Glycolysis in saccharomyces cerevisiae: Algorithmic exploration of robustness and origin of oscillations

Panayotis D. Kourdis, Dimitris A. Goussis

Research output: Contribution to journalArticlepeer-review

26 Scopus citations

Abstract

The glycolysis pathway in saccharomyces cerevisiae is considered, modeled by a dynamical system possessing a normally hyperbolic, exponentially attractive invariant manifold, where it exhibits limit cycle behavior. The fast dissipative action simplifies considerably the exploration of the system's robustness, since its dynamical properties are mainly determined by the slow dynamics characterizing the motion along the limit cycle on the slow manifold. This manifold expresses a number of equilibrations among components of the cellular mechanism that have a non-negligible projection in the fast subspace, while the motion along the slow manifold is due to components that have a non-negligible projection in the slow subspace. The characteristic time scale of the limit cycle can be directly altered by perturbing components whose projection in the slow subspace contributes to its generation. The same effect can be obtained indirectly by perturbing components whose projection in the fast subspace participates in the generated equilibrations, since the slow manifold will thus be displaced and the slow dynamics must adjust. Along the limit cycle, the characteristic time scale exhibits successively a dissipative and an explosive nature (leading towards or away from a fixed point, respectively). Depending on their individual contribution to the dissipative or explosive nature of the characteristic time scale, the components of the cellular mechanism can be classified as either dissipative or explosive ones. Since dissipative/explosive components tend to diminish/intensify the oscillatory behavior, one would expect that strengthening a dissipative/explosive component will diminish/intensify the oscillations. However, it is shown that strengthening dissipative (explosive) components might lead the system to amplified oscillations (fixed point). By employing the Computational Singular Perturbation method, it is demonstrated that such a behavior is due to the constraints imposed by the slow manifold.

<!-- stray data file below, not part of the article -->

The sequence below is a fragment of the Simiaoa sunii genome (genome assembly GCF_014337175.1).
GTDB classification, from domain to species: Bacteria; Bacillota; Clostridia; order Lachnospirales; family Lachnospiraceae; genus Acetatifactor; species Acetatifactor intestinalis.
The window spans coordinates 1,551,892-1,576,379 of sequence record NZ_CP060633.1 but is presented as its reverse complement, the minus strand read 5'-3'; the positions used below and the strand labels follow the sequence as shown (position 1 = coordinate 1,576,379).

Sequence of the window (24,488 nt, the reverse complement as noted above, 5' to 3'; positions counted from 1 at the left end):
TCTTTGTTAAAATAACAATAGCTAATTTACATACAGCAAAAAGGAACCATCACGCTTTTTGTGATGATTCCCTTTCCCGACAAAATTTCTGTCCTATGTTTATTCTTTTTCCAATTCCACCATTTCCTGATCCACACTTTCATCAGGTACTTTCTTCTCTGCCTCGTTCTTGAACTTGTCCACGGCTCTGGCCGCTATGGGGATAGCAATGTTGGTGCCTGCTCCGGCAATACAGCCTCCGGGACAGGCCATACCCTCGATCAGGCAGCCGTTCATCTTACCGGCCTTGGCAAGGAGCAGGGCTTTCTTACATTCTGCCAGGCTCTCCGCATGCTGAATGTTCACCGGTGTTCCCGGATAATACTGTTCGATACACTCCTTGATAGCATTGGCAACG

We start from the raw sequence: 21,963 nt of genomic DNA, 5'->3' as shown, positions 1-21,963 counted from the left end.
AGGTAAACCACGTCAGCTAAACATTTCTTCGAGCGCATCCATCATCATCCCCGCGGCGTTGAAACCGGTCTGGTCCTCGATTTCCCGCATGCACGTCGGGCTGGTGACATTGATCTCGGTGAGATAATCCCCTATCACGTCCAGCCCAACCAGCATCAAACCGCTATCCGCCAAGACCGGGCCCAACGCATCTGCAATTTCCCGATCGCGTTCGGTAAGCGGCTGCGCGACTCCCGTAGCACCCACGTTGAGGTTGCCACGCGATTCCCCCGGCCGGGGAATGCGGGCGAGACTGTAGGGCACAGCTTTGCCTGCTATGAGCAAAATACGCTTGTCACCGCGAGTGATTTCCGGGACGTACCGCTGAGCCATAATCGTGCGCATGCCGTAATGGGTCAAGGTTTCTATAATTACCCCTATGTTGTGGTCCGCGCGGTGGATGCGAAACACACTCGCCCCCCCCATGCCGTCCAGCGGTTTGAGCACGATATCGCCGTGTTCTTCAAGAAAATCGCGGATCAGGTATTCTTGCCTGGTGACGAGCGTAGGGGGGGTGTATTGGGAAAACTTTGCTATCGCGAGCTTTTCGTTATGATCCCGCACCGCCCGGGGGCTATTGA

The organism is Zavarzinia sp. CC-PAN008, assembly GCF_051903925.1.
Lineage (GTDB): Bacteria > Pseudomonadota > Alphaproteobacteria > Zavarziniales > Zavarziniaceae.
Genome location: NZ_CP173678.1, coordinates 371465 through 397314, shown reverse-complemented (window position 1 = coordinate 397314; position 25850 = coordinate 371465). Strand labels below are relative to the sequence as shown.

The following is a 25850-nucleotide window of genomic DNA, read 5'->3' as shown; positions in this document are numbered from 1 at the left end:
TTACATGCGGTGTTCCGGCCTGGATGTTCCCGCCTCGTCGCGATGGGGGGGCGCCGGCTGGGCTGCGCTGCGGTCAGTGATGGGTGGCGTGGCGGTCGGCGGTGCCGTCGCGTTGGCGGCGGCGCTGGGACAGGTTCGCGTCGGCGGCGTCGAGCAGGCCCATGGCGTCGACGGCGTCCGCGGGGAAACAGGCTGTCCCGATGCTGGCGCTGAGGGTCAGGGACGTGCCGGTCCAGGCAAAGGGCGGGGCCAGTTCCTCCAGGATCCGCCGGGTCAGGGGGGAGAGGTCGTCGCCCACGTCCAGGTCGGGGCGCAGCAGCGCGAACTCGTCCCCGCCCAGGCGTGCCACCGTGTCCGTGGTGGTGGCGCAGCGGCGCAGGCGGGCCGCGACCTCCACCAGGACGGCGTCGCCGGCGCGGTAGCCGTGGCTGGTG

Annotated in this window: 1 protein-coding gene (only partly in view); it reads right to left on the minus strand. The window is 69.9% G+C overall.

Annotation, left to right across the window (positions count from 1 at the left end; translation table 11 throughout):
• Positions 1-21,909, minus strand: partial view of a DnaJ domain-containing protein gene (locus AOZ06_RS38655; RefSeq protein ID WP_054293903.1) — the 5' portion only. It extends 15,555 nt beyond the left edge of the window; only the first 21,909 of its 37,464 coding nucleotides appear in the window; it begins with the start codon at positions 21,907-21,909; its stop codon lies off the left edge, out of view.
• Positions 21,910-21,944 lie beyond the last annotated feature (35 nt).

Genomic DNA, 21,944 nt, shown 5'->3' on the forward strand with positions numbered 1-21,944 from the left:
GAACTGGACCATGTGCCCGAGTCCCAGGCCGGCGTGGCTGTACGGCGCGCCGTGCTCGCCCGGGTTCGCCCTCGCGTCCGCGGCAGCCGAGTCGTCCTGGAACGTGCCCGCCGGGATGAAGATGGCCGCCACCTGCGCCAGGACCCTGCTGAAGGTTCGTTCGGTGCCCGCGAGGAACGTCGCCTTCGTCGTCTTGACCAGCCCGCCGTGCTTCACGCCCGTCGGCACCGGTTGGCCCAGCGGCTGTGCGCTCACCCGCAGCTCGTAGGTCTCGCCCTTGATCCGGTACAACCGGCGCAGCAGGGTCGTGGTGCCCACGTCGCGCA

Original languageBritish English
Pages (from-to)190-214
Number of pages25
JournalMathematical Biosciences
Volume243
Issue number2
DOIs
StatePublished - Jun 2013

Keywords

  • Glycolysis
  • Multi-scale dynamical systems
  • Oscillations
  • Robustness
  • Singular perturbations

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